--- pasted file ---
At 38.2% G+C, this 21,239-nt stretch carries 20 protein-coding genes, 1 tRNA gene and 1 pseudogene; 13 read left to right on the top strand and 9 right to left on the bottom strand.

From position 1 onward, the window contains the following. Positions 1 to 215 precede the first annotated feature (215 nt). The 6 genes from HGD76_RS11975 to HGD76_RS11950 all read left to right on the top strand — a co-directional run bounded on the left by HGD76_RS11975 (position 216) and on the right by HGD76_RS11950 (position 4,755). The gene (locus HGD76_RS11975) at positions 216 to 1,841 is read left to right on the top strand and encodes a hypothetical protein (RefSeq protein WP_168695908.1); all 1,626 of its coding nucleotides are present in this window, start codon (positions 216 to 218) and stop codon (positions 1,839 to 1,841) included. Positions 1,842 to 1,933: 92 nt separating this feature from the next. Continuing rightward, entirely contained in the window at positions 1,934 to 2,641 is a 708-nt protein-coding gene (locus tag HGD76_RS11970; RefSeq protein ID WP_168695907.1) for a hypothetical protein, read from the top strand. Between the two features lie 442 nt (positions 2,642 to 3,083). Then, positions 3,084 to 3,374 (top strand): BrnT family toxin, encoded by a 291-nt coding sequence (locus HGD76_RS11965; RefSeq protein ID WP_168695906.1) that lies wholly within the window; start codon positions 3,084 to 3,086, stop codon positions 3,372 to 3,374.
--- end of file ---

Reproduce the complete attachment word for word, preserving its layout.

At 38.2% G+C, this 21,239-nt stretch carries 20 protein-coding genes, 1 tRNA gene and 1 pseudogene; 13 read left to right on the top strand and 9 right to left on the bottom strand.

From position 1 onward, the window contains the following. Positions 1 to 215 precede the first annotated feature (215 nt). The 6 genes from HGD76_RS11975 to HGD76_RS11950 all read left to right on the top strand — a co-directional run bounded on the left by HGD76_RS11975 (position 216) and on the right by HGD76_RS11950 (position 4,755). The gene (locus HGD76_RS11975) at positions 216 to 1,841 is read left to right on the top strand and encodes a hypothetical protein (RefSeq protein WP_168695908.1); all 1,626 of its coding nucleotides are present in this window, start codon (positions 216 to 218) and stop codon (positions 1,839 to 1,841) included. Positions 1,842 to 1,933: 92 nt separating this feature from the next. Continuing rightward, entirely contained in the window at positions 1,934 to 2,641 is a 708-nt protein-coding gene (locus tag HGD76_RS11970; RefSeq protein ID WP_168695907.1) for a hypothetical protein, read from the top strand. Between the two features lie 442 nt (positions 2,642 to 3,083). Then, positions 3,084 to 3,374 (top strand): BrnT family toxin, encoded by a 291-nt coding sequence (locus HGD76_RS11965; RefSeq protein ID WP_168695906.1) that lies wholly within the window; start codon positions 3,084 to 3,086, stop codon positions 3,372 to 3,374.